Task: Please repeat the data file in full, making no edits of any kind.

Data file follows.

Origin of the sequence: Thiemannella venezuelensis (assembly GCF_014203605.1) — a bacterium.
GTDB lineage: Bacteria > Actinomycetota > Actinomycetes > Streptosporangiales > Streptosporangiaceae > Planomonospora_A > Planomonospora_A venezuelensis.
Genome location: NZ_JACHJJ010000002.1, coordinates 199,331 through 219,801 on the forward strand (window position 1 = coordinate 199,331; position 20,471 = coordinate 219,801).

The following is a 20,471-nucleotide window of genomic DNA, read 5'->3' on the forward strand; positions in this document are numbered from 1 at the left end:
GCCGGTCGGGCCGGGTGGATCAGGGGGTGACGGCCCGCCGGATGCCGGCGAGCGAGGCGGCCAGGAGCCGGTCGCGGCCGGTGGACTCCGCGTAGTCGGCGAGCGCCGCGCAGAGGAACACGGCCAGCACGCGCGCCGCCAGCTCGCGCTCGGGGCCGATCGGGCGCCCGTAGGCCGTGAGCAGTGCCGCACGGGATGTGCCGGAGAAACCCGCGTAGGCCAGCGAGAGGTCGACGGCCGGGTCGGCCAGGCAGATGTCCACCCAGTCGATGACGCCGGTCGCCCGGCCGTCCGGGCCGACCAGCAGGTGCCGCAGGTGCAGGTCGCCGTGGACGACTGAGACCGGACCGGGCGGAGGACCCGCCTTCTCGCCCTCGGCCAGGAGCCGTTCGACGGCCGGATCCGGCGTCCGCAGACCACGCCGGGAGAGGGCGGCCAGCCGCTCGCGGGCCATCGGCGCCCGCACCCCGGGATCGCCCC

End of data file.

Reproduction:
Origin of the sequence: Thiemannella venezuelensis (assembly GCF_014203605.1) — a bacterium.
GTDB lineage: Bacteria > Actinomycetota > Actinomycetes > Streptosporangiales > Streptosporangiaceae > Planomonospora_A > Planomonospora_A venezuelensis.
Genome location: NZ_JACHJJ010000002.1, coordinates 199,331 through 219,801 on the forward strand (window position 1 = coordinate 199,331; position 20,471 = coordinate 219,801).

The following is a 20,471-nucleotide window of genomic DNA, read 5'->3' on the forward strand; positions in this document are numbered from 1 at the left end:
GCCGGTCGGGCCGGGTGGATCAGGGGGTGACGGCCCGCCGGATGCCGGCGAGCGAGGCGGCCAGGAGCCGGTCGCGGCCGGTGGACTCCGCGTAGTCGGCGAGCGCCGCGCAGAGGAACACGGCCAGCACGCGCGCCGCCAGCTCGCGCTCGGGGCCGATCGGGCGCCCGTAGGCCGTGAGCAGTGCCGCACGGGATGTGCCGGAGAAACCCGCGTAGGCCAGCGAGAGGTCGACGGCCGGGTCGGCCAGGCAGATGTCCACCCAGTCGATGACGCCGGTCGCCCGGCCGTCCGGGCCGACCAGCAGGTGCCGCAGGTGCAGGTCGCCGTGGACGACTGAGACCGGACCGGGCGGAGGACCCGCCTTCTCGCCCTCGGCCAGGAGCCGTTCGACGGCCGGATCCGGCGTCCGCAGACCACGCCGGGAGAGGGCGGCCAGCCGCTCGCGGGCCATCGGCGCCCGCACCCCGGGATCGCCCC